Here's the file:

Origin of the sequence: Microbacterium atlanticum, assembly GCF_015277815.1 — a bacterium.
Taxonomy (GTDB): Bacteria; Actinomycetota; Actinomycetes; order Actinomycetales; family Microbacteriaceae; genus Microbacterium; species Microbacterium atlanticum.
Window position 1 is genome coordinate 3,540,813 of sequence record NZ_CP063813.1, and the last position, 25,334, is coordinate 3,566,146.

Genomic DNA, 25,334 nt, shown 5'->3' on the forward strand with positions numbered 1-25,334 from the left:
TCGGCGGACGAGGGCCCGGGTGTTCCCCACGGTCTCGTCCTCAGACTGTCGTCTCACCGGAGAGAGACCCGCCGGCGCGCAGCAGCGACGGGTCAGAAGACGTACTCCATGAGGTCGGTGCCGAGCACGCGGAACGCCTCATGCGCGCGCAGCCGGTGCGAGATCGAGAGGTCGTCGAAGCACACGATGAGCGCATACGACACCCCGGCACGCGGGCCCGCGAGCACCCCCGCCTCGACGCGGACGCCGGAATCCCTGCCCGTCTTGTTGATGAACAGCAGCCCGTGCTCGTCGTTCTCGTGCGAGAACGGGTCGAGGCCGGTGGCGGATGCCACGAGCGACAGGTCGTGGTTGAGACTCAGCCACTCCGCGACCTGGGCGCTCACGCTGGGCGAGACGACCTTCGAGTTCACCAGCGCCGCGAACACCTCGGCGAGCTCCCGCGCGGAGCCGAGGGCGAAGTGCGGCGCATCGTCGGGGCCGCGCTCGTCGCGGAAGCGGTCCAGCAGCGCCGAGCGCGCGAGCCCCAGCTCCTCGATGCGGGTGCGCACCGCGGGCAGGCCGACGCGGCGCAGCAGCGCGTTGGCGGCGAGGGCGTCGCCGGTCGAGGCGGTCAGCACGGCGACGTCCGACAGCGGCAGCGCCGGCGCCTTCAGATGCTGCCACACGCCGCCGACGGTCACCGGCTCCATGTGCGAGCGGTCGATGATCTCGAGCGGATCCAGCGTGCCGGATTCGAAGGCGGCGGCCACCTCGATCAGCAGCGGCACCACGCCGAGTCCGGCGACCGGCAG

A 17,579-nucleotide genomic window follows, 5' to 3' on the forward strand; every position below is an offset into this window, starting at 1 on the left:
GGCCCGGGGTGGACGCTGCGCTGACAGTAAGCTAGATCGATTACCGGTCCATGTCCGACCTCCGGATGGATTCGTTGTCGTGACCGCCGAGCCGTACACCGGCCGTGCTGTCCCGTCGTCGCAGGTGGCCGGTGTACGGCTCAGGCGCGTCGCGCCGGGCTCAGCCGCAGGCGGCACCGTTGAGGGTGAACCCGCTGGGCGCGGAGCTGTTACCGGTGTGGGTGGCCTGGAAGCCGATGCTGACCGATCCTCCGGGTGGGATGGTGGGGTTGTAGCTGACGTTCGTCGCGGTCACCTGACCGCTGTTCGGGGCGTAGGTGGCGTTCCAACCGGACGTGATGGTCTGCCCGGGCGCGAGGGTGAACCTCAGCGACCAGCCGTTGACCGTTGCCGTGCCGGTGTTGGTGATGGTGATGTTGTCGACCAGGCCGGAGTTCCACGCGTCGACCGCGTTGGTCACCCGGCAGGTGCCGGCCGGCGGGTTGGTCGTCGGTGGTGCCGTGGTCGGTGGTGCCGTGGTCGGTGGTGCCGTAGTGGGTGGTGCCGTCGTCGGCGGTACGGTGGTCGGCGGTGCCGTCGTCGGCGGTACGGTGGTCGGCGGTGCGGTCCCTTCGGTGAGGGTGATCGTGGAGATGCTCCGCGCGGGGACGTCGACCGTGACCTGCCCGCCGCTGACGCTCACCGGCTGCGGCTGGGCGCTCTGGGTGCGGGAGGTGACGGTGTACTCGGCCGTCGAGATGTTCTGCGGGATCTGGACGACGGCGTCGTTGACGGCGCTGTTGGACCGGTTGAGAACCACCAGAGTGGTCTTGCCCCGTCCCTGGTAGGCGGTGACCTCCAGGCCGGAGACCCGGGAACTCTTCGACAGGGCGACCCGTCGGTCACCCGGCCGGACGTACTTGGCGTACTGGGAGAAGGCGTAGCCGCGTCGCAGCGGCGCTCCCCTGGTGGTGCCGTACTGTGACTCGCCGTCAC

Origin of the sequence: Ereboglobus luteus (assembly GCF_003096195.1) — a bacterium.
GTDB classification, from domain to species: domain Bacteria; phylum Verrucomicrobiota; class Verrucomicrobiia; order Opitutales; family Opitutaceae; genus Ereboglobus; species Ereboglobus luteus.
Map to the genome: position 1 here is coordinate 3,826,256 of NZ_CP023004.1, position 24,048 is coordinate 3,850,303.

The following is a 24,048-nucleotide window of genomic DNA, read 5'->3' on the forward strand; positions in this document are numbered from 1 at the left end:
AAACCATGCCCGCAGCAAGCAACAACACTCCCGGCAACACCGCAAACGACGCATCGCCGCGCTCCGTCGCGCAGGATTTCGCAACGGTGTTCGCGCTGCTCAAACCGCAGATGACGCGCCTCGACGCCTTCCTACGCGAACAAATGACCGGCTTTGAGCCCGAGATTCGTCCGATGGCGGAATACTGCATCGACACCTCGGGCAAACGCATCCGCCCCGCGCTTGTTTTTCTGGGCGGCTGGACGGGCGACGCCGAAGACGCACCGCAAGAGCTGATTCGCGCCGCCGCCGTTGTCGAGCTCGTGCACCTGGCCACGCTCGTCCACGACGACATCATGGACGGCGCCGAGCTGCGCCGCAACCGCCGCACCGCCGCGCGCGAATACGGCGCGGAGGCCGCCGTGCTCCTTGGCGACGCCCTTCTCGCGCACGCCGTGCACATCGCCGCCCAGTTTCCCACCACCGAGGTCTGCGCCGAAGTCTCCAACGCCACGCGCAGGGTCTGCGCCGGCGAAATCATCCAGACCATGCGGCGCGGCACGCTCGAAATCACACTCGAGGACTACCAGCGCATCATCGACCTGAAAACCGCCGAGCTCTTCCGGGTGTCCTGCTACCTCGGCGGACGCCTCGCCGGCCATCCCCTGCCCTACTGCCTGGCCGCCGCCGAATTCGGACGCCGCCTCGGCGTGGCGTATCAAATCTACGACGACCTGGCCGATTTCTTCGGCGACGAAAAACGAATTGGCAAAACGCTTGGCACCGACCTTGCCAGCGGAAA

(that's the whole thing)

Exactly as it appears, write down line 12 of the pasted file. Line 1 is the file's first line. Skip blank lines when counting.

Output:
AAACCATGCCCGCAGCAAGCAACAACACTCCCGGCAACACCGCAAACGACGCATCGCCGCGCTCCGTCGCGCAGGATTTCGCAACGGTGTTCGCGCTGCTCAAACCGCAGATGACGCGCCTCGACGCCTTCCTACGCGAACAAATGACCGGCTTTGAGCCCGAGATTCGTCCGATGGCGGAATACTGCATCGACACCTCGGGCAAACGCATCCGCCCCGCGCTTGTTTTTCTGGGCGGCTGGACGGGCGACGCCGAAGACGCACCGCAAGAGCTGATTCGCGCCGCCGCCGTTGTCGAGCTCGTGCACCTGGCCACGCTCGTCCACGACGACATCATGGACGGCGCCGAGCTGCGCCGCAACCGCCGCACCGCCGCGCGCGAATACGGCGCGGAGGCCGCCGTGCTCCTTGGCGACGCCCTTCTCGCGCACGCCGTGCACATCGCCGCCCAGTTTCCCACCACCGAGGTCTGCGCCGAAGTCTCCAACGCCACGCGCAGGGTCTGCGCCGGCGAAATCATCCAGACCATGCGGCGCGGCACGCTCGAAATCACACTCGAGGACTACCAGCGCATCATCGACCTGAAAACCGCCGAGCTCTTCCGGGTGTCCTGCTACCTCGGCGGACGCCTCGCCGGCCATCCCCTGCCCTACTGCCTGGCCGCCGCCGAATTCGGACGCCGCCTCGGCGTGGCGTATCAAATCTACGACGACCTGGCCGATTTCTTCGGCGACGAAAAACGAATTGGCAAAACGCTTGGCACCGACCTTGCCAGCGGAAA